I still haven’t heard from Marty, although everybody else in town has.

— John Draneas

Why this is misleading.

As the title of this post says, I think that this website behavior by Lawyer.com is both dangerous and misleading. It is misleading because website creates the clear impression that you are reaching out to a particular lawyer.  Not that your information is getting spammed out to several lawyers, perhaps not even in your community.  The fact that there is some disclaimer fine print does not solve the problem.  In our example, Marty’s message never reached John.  Even with the clever fine print, that can’t be what is expected when someone clicks on “Contact Mr. ____”

Why this is dangerous.

The danger of this practice can’t be overstated. Users are encouraged to share confidential information with inadequate warnings.

It is dangerous because a potential client who thinks that they are talking with a particular lawyer, will get their information sent to someone else. Potentially a lawyer already representing the other side of their case or transaction.  Even if Marty is normally a person of few words, there is the progress bar “rewarding” him for adding more information and details. Once posted and shared on line, Marty’s secrets are not so secret anymore.

Closing Thoughts

This post should be a cautionary tale.  Protect yourself. Don’t share confidences or secrets on websites.

I don’t know about other referral websites and whether they have similar practices.  I hope not.  This one and the behavior was called to my attention.  And I have enough concerns that I wrote this post.  This post should be a cautionary tale.  Protect yourself and don’t share confidences or secrets on referral websites.  Clients and prospective clients should make certain that they are talking to their lawyer, and no one else.

If this post gets noticed, it is possible that I will hear from the people at lawyer.com.  So just to be clear, I don’t think that they are “bad” or “evil.”  I have no way of knowing whether they have thought through these issues with their website.  I suspect that it is a site built and run by non-lawyers who have given little consideration to the consequences of the design choices they made.  I also know I have posted screenshots that show your site and imagery.  Before you think about claiming a copyright issue, think “fair use.”

I also recognize that others who interact with their site, even lawyers, may have a different opinion about whether the site is misleading or dangerous.  This post expresses my opinion only.  If anyone has blogged this issue and has a different opinion, let me know and I’ll link to reasonable commentary.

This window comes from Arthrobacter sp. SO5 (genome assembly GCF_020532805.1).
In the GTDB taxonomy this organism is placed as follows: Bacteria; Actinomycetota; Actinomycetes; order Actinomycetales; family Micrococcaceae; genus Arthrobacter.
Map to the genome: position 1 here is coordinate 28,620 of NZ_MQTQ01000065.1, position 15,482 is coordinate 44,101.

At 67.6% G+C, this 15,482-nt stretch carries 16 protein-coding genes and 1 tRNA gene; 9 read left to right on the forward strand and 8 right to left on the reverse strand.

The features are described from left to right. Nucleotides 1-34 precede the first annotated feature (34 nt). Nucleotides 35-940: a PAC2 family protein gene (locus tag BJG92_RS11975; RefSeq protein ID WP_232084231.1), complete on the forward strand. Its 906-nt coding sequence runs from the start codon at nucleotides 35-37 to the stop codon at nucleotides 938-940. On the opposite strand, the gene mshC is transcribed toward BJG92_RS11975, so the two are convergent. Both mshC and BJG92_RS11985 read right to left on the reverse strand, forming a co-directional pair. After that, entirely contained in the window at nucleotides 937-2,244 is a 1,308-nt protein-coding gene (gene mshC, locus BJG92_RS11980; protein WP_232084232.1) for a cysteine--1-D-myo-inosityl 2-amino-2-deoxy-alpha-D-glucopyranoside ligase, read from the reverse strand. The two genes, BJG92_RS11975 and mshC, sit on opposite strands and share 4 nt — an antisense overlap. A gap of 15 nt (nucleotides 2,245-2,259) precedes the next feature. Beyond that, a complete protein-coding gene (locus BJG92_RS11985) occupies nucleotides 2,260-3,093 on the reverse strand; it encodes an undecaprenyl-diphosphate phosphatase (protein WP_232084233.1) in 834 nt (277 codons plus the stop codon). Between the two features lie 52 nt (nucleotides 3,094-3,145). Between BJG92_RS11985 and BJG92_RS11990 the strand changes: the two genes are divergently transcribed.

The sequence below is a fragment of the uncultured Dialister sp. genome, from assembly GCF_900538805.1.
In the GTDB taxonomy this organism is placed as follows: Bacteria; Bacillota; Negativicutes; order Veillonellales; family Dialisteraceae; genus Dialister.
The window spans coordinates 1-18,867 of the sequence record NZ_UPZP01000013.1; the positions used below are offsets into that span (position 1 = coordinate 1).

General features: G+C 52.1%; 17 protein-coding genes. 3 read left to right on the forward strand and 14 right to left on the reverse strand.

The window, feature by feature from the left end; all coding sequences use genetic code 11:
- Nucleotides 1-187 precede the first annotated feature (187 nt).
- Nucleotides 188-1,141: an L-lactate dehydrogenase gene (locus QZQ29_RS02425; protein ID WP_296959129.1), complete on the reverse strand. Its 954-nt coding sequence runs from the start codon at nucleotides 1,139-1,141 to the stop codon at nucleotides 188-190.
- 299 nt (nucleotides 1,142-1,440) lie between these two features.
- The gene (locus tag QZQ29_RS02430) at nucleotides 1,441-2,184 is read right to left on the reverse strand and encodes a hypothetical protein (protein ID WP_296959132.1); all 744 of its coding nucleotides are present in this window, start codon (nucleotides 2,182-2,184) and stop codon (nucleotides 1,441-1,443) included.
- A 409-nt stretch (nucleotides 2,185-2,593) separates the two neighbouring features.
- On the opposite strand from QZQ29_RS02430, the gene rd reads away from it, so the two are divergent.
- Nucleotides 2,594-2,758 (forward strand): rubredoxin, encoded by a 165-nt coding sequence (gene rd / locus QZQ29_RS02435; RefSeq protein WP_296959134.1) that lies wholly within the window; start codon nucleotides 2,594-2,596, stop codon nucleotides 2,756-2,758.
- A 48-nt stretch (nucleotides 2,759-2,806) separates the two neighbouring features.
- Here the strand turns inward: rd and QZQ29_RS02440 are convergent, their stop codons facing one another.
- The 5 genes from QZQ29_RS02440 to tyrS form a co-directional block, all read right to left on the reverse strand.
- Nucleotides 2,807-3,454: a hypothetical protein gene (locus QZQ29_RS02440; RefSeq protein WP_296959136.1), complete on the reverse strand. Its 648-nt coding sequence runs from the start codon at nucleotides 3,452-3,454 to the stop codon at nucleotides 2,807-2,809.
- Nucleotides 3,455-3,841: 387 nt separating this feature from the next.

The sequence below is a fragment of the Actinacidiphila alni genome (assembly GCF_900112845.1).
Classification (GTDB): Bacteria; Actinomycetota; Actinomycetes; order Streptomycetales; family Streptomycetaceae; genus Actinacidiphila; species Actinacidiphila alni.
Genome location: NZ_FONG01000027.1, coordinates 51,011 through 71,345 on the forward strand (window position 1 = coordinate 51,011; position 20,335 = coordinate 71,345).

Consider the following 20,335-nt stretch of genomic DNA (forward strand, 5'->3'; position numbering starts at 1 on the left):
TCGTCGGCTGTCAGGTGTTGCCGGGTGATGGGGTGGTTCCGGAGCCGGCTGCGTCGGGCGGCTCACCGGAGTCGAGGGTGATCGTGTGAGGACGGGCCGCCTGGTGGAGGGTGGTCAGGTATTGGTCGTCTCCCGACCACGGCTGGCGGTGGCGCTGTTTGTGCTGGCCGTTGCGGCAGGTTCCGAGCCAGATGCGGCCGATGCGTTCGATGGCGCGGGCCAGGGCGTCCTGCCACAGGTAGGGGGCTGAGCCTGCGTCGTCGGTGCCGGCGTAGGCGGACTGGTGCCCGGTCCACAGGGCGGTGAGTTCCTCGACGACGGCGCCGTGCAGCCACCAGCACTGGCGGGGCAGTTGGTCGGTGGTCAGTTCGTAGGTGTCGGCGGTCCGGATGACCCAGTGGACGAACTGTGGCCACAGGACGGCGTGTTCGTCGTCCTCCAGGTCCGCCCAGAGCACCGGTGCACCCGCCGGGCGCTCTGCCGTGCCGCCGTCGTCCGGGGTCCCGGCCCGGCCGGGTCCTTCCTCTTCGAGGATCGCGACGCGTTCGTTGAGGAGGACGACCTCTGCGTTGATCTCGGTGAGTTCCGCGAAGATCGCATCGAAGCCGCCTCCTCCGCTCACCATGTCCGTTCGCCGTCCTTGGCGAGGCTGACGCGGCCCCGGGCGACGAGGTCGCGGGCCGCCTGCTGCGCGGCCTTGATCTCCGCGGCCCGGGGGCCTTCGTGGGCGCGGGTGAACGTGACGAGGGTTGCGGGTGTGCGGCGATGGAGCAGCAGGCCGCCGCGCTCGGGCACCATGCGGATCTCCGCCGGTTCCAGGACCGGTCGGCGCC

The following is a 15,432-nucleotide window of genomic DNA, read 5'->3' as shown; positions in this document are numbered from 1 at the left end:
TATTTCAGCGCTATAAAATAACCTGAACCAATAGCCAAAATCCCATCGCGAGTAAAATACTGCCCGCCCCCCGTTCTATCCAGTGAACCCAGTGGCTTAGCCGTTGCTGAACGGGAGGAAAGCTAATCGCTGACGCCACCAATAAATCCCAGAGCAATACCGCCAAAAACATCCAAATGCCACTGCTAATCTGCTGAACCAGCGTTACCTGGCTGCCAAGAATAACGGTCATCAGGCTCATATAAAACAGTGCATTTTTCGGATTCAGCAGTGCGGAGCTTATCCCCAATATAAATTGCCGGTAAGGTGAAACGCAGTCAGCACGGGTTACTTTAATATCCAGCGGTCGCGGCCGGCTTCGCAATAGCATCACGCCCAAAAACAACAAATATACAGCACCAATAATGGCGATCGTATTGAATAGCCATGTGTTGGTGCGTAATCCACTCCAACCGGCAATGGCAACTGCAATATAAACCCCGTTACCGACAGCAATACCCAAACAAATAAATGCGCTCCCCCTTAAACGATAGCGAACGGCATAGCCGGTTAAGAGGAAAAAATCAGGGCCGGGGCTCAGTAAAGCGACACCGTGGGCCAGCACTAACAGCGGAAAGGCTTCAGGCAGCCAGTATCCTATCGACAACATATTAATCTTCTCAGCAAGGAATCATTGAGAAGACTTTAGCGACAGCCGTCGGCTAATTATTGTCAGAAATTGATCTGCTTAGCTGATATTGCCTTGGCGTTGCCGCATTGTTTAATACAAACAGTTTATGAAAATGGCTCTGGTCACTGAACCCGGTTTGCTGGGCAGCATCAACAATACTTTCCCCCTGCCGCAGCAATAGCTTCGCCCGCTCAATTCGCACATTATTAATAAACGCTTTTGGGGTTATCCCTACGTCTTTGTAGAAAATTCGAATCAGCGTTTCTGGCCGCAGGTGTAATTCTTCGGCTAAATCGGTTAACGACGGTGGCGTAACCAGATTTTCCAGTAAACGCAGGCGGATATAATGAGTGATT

Things you don’t know about Probate

We hear it all the time:

“Probate can take years.”  – –  “In Probate the State takes your money!”  – – “Probate costs so much, there won’t be anything left!”

People have lots of concerns about the probate process.  That leads them to think that Probate is this scary thing that must be avoided at all costs. In most cases, the scary stories are just wrong.  Continue reading “Things you don’t know about Probate”

TINLA

TINLA /tiː aɪ ɛn ɛl
eɪ/ abbr. This Is Not Legal Advice.

Common Internet abbreviation used in connection with a written observation or comment to caution readers against relying upon the comment as if it were advice from a lawyer qualified to practice in the reader’s jurisdiction and retained for the purpose of rendering an opinion on the subject under discussion.

Email distruptions

If you have found this post, then you have found our new website.  That’s the good news.  With our new website came a new email service.   This has caused some problems.  It seems that the SPAM blockers in the new service are very aggressive.

We are working to resolve the issues.  If you have mail rejected, or you sent something and didn’t get a response, please call so that we can track down your email and “whitelist” you.  You can also use the contact forms on the website.  They have been tested and are working reliably.  To reach Patton, please use the form on the main contact page.  To reach Scott, use the form on his profile page.

Thank you for your understanding as we continue to improve this website

Patton

A work in progress

Thanks for finding the new website for Gresham Law.  I have never been a big fan of those “under construction” pages that you see from time to time.  But in order to keep bringing you the latest information, I expect this website to be perpetually “in progress.”  Remember to keep checking back for more information.

— Patton